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C. L. Freeman
1.0 out of 5 starsNot extraordinary
Reviewed in the United States on January 3, 2019
This book made me feel angry while reading it. I appreciate some of the other books by this author but this one was not okay. He has a chapter called stay in your lane and I think he should get back in his own lane! The only way the suggestions in this book would work is in the sort of situation he is in where he is the 'bus driver' (aka dictator) of his own business and all his staff must cow down to him or be fired forthwith. Very demeaning strategies and would only be motivating to the desperate or brainwashed. Yuck.
Other than the initial designation of the different classifications of teachers/employees, the rest of the book is very old school and elementary (no pun intended). In a era where conventional precepts are being challenged, this book just too outdated.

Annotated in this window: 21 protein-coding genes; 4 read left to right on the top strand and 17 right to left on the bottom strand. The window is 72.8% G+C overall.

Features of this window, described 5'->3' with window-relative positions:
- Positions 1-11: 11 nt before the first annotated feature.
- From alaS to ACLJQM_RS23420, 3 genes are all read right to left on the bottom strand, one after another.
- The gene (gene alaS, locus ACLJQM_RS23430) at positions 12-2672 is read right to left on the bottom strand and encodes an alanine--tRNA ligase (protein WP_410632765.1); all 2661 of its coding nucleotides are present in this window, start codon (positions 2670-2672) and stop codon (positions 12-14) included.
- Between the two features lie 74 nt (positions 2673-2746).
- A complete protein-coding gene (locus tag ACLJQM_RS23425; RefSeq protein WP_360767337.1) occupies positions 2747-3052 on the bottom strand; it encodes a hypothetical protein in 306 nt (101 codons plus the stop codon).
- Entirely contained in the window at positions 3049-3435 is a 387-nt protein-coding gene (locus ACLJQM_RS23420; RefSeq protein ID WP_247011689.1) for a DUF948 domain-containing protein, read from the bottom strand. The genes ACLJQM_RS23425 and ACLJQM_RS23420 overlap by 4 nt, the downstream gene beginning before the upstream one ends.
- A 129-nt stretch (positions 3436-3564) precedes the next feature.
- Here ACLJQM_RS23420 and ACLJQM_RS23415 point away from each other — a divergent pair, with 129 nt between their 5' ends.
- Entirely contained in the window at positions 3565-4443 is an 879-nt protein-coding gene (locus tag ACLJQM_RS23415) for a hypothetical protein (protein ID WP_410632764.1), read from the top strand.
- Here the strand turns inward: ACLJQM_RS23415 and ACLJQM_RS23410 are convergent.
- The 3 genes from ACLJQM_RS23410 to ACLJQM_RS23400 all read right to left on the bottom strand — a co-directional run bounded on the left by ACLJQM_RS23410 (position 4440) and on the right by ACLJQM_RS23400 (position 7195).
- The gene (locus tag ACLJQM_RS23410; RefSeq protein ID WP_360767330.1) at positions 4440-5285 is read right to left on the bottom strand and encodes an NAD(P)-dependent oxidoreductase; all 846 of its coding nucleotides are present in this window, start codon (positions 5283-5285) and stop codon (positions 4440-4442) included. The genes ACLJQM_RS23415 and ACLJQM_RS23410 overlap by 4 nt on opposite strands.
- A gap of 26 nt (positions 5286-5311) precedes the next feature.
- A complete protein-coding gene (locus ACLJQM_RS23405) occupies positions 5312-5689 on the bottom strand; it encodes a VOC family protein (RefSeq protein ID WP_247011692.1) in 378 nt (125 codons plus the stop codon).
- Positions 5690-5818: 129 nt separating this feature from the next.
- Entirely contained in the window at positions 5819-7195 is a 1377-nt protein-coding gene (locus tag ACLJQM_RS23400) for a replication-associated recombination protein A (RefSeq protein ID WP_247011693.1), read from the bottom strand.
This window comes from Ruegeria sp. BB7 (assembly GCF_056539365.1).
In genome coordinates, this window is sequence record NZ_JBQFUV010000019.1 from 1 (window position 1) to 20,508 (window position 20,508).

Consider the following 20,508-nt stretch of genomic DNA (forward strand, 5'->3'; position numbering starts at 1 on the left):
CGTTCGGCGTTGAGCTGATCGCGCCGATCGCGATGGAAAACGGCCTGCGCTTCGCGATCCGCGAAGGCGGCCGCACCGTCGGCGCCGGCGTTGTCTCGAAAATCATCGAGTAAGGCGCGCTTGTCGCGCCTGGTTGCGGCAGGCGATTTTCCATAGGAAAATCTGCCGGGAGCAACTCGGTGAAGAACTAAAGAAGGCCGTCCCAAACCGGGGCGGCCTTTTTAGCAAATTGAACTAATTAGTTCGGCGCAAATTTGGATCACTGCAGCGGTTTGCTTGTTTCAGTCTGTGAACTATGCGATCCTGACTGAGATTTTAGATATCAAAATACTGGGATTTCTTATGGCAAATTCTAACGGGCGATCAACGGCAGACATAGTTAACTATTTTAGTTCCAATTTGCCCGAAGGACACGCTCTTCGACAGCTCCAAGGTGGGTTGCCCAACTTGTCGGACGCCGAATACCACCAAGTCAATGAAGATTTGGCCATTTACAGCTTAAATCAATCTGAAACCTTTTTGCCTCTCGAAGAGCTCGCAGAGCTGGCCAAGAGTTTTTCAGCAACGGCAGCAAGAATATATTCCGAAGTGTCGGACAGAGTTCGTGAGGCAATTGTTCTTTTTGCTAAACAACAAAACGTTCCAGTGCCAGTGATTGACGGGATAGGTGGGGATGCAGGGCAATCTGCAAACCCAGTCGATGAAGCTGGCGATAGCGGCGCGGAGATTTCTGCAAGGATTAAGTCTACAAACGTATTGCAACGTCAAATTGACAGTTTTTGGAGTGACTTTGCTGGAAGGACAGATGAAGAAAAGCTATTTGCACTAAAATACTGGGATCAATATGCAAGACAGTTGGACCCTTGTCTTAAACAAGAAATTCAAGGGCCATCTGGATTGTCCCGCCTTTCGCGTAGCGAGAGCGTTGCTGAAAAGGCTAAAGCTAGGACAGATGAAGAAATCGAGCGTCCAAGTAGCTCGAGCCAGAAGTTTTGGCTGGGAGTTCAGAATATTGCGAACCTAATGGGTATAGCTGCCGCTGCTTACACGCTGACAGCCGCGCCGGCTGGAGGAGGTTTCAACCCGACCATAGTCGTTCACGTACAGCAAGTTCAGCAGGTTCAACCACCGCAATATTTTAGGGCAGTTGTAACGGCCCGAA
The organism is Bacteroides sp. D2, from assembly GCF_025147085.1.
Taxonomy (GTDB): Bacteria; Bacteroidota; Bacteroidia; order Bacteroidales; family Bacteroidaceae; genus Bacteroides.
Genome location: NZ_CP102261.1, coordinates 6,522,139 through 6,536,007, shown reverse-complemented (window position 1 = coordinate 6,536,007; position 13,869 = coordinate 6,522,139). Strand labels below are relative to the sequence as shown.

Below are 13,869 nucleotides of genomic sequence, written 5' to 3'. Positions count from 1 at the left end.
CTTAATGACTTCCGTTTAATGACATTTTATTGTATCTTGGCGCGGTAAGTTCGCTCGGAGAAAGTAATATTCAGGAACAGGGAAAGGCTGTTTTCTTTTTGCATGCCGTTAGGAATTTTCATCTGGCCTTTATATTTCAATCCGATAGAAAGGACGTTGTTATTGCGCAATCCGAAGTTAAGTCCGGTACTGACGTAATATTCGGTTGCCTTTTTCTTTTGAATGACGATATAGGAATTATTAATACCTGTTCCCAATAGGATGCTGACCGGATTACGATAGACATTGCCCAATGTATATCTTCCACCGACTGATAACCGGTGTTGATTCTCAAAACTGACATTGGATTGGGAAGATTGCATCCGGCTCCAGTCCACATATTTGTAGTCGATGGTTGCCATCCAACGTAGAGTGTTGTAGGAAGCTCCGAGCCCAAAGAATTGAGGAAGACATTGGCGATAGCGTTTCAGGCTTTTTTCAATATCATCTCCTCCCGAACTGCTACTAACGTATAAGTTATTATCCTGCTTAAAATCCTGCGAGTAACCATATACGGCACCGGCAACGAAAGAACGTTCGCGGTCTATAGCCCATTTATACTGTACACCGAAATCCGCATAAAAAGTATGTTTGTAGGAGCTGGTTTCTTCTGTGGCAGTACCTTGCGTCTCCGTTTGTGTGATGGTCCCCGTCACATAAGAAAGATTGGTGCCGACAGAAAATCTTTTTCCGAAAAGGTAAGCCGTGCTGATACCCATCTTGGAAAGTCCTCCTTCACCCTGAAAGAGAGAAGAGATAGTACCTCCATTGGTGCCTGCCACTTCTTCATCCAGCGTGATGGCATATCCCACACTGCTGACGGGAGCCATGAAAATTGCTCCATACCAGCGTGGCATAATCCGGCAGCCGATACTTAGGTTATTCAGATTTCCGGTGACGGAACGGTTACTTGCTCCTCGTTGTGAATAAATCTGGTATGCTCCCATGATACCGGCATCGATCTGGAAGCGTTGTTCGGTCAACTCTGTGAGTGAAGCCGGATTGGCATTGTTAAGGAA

This is an extraordinary book that will transform your perspective to lead your team (your bus) to perform at heights you could never imagine. This books is filled with lessons accompanied with stories for additional context that beautifully exemplify how Ron Clark moves his bus (Ron Clark Academy) with his team to achieve all they do, which sounds like a school every kid would dream of attending if they could.
4.0 out of 5 starsNew & interesting concepts. Easy to read and understand. B+
Reviewed in the United States on May 3, 2017
Overall Ron introduced some interesting and new concepts with the Bus analogy and the riders. Certainly applicable for business owners and for characterising and motivating employees. The book was a little self serving with Ron heavily promoting himself and his special school.